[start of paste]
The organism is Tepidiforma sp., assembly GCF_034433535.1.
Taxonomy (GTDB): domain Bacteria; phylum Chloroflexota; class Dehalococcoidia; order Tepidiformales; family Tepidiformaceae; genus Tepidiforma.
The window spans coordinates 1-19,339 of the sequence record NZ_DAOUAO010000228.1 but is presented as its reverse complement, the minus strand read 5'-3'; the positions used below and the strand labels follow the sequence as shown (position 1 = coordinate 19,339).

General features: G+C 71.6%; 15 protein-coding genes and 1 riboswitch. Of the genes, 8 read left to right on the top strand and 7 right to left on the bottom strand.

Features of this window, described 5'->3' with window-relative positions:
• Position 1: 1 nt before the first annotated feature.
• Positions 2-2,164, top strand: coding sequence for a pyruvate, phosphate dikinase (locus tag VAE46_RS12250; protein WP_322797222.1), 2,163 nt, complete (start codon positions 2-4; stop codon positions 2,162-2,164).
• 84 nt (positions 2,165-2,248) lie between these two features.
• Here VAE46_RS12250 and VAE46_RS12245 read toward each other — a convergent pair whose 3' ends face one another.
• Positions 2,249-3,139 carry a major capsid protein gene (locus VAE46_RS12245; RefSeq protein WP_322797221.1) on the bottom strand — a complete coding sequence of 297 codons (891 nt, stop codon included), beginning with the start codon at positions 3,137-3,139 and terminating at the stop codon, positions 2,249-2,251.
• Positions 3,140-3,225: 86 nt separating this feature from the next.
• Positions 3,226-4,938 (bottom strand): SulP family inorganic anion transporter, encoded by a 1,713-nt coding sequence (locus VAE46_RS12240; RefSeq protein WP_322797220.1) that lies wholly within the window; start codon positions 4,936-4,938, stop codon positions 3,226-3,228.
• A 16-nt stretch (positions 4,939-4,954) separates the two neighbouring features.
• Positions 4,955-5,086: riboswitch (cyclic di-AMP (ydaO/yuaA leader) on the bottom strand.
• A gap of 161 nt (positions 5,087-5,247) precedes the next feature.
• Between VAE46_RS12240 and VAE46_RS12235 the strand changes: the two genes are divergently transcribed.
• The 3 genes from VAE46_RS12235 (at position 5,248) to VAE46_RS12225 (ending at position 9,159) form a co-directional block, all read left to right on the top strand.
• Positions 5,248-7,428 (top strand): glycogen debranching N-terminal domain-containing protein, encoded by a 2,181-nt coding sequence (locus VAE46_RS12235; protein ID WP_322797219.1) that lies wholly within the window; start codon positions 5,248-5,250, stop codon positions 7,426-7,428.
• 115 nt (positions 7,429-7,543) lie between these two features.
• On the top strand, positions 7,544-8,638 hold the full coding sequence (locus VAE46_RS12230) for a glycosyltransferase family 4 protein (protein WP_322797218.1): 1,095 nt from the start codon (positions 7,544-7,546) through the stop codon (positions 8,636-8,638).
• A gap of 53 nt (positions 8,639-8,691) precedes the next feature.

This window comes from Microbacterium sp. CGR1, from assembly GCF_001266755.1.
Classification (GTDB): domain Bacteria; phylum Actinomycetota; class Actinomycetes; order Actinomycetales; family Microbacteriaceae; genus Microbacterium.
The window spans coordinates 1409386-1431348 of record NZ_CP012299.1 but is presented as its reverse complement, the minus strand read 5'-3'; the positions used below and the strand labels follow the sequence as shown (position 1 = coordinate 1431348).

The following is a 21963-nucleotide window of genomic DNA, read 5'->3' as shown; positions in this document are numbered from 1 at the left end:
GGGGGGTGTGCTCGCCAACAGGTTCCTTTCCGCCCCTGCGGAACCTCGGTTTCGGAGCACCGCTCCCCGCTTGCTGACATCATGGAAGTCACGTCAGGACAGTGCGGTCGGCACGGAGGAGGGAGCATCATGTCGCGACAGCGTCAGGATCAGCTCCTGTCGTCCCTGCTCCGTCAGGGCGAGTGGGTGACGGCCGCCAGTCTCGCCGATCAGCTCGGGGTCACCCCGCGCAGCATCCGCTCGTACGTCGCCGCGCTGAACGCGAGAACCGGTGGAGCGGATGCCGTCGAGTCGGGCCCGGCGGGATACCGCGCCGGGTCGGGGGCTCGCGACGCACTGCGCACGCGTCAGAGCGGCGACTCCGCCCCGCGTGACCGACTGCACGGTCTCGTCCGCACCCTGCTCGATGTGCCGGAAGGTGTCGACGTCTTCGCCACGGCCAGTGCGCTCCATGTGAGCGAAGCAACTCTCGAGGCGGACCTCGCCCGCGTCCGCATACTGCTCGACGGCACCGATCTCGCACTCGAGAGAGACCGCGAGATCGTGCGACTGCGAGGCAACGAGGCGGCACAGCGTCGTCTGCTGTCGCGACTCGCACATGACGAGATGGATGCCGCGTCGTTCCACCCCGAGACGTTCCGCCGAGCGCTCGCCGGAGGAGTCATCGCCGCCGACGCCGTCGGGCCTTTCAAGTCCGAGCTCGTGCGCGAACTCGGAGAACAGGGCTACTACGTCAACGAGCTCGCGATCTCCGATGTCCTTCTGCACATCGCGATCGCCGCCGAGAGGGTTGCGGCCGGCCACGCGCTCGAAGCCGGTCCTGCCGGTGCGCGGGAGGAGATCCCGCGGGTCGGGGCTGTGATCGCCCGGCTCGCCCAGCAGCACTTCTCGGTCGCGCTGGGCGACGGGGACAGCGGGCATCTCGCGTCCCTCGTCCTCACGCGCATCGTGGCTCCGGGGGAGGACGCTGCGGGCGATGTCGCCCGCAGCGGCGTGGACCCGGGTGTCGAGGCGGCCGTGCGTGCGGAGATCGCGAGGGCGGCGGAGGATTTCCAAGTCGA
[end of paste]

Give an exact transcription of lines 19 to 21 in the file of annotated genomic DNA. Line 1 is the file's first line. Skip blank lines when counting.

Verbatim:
• 115 nt (positions 7,429-7,543) lie between these two features.
• On the top strand, positions 7,544-8,638 hold the full coding sequence (locus VAE46_RS12230) for a glycosyltransferase family 4 protein (protein WP_322797218.1): 1,095 nt from the start codon (positions 7,544-7,546) through the stop codon (positions 8,636-8,638).
• A gap of 53 nt (positions 8,639-8,691) precedes the next feature.